Bahrain Begins First Military Trial of Civilians since 2011, Victims of Incommunicado Detention Unfairly Prosecuted

24 October 2017 – Four defendants facing political charges yesterday appeared before the military court, in the first trial of civilians by the Bahraini military since 2011. Defendant Sayed Alawi Sayed Husain was subjected to enforced disappearance at the time of his arrest in October 2016 and and held incommunicado since; none of the defendants have been allowed to meet their lawyers and been denied regular contact with their families. We, the undersigned, condemn the Government of Bahrain’s violation of the defendants’ right to fair trial and the arbitrary denial of their liberty.

The Head of the Military Judiciary, Brigadier Yusuf Rashid Flaifel, yesterday announced that members of an alleged terror cell which had “committed several crimes against the [Bahrain Defence Force]” have been referred to the High Military Court, following the completion of the Military Prosecution’s investigations. The defendants were presented before the Military Court yesterday, which set the date for the first substantive hearing to Monday, 30 October. The defendants’ lawyers were not present. The undersigned spoke to the defendants’ lawyers, who state they have not been allowed to meet their clients since their arrests.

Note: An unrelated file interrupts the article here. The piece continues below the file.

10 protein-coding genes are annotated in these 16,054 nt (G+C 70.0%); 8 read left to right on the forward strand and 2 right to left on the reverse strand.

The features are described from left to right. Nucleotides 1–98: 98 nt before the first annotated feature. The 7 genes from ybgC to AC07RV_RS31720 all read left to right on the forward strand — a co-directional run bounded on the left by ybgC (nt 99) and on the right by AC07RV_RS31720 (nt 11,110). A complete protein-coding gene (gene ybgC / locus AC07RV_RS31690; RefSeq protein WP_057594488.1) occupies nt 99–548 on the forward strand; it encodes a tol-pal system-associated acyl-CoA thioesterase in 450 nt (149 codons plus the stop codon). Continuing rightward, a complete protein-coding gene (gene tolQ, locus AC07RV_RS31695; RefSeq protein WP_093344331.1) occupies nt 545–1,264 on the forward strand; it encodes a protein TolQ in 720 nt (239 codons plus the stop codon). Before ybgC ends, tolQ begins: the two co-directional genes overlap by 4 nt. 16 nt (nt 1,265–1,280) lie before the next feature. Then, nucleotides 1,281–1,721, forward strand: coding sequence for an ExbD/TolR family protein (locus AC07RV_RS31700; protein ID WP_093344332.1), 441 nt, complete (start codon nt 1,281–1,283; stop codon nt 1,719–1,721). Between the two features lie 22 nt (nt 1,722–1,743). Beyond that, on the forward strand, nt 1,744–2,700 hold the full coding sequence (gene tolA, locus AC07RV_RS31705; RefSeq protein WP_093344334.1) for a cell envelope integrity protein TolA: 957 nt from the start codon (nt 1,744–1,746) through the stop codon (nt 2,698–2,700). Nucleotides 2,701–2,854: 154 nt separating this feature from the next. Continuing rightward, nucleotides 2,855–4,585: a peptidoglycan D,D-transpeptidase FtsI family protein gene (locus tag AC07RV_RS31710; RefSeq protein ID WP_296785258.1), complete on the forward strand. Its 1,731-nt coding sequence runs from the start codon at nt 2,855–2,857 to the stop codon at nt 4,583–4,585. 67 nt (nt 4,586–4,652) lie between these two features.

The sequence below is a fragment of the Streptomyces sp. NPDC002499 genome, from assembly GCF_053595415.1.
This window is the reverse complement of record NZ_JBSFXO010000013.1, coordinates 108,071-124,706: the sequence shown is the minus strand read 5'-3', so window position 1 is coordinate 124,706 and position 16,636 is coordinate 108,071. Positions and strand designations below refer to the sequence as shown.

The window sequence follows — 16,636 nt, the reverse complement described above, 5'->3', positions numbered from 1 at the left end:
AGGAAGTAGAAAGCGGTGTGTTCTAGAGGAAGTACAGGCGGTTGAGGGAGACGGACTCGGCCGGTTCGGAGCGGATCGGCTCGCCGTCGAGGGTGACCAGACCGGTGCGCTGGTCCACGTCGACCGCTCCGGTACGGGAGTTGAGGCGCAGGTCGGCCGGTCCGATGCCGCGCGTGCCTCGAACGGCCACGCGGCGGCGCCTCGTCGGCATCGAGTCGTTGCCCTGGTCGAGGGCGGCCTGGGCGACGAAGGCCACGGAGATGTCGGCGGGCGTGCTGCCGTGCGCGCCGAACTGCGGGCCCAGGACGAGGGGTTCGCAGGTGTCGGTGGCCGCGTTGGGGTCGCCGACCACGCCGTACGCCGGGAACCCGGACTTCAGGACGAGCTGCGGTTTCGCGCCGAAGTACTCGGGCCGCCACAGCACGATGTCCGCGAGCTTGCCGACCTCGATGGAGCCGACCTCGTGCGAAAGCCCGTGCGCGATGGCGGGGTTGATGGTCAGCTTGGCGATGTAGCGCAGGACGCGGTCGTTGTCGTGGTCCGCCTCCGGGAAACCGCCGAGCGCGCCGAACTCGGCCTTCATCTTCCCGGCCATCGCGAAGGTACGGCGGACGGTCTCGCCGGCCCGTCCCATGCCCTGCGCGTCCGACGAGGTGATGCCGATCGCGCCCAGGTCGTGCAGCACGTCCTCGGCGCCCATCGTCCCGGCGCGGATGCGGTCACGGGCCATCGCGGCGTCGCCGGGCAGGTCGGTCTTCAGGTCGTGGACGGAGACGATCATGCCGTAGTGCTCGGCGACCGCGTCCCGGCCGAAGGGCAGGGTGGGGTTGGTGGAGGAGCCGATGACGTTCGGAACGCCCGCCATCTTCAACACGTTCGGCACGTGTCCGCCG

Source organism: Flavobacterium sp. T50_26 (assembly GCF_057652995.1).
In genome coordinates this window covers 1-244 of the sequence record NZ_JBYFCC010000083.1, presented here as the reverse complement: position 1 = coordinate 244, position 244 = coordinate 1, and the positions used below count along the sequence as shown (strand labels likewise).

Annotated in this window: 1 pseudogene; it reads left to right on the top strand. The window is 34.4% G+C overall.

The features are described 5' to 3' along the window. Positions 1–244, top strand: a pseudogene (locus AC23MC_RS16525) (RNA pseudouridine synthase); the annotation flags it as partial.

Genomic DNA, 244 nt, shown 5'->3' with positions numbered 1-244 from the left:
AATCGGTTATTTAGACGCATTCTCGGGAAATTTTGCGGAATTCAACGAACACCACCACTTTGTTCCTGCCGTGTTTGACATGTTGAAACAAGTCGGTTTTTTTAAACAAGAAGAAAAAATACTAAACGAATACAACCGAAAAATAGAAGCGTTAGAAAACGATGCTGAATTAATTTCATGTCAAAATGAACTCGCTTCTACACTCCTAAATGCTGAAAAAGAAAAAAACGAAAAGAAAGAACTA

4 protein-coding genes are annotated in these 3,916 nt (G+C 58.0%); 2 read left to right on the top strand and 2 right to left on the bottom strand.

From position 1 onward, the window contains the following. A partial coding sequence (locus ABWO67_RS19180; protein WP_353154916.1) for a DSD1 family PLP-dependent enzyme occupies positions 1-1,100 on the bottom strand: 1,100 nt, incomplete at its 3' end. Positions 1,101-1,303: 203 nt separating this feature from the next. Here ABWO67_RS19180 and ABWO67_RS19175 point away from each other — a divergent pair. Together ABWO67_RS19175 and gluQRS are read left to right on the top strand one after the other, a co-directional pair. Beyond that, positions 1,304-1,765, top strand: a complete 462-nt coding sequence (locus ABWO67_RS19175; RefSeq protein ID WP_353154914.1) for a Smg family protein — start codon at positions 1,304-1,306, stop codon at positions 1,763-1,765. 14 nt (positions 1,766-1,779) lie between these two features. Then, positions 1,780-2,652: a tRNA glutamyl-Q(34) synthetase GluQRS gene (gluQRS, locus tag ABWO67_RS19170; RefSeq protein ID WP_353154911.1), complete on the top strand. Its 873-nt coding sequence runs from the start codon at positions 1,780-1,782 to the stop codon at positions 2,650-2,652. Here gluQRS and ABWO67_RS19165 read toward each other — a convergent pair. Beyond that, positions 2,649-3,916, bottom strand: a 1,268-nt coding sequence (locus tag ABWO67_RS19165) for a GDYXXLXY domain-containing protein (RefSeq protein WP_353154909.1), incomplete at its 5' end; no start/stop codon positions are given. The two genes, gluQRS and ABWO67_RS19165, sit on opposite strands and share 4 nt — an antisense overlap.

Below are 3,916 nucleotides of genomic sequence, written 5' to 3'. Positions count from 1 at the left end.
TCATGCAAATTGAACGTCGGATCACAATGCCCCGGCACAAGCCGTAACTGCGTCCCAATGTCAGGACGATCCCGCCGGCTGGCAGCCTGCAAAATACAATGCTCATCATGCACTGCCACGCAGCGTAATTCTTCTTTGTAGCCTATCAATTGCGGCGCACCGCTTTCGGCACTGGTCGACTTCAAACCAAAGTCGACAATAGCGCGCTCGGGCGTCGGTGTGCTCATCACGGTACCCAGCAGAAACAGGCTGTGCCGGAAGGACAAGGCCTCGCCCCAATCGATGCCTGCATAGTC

Sayed Alawi Sayed Husain Al-Alawi was arrested exactly a year ago, on 24 October 2016, from his workplace. Sayed Alawi was forcibly disappeared. His family was denied information on the location of his detention. He was allowed to make his first call to his family on 14 December 2016, over seven weeks after his initial arrest. He told them he was being held at the Criminal Investigations Department (CID). The CID repeatedly denied custody of Al-Alawi in response to requests by his family. When his family asked him again where he was and on what charges he was being held, the line went dead. Sayed Alawi has been allowed only four phone calls to his family since his arrest, the last on 27 July lasting only one minute. He has not been allowed to meet with his lawyer. Sayed Alawi is at high risk of torture and ill-treatment in his prolonged pre-trial detention. In August, the undersigned together with Amnesty International, the Bahrain Center for Human Rights, and CIVICUS wrote to Bahrain’s government oversight bodies urging immediate investigations into Sayed Alawi’s enforced disappearance and ill-treatment. We received no response.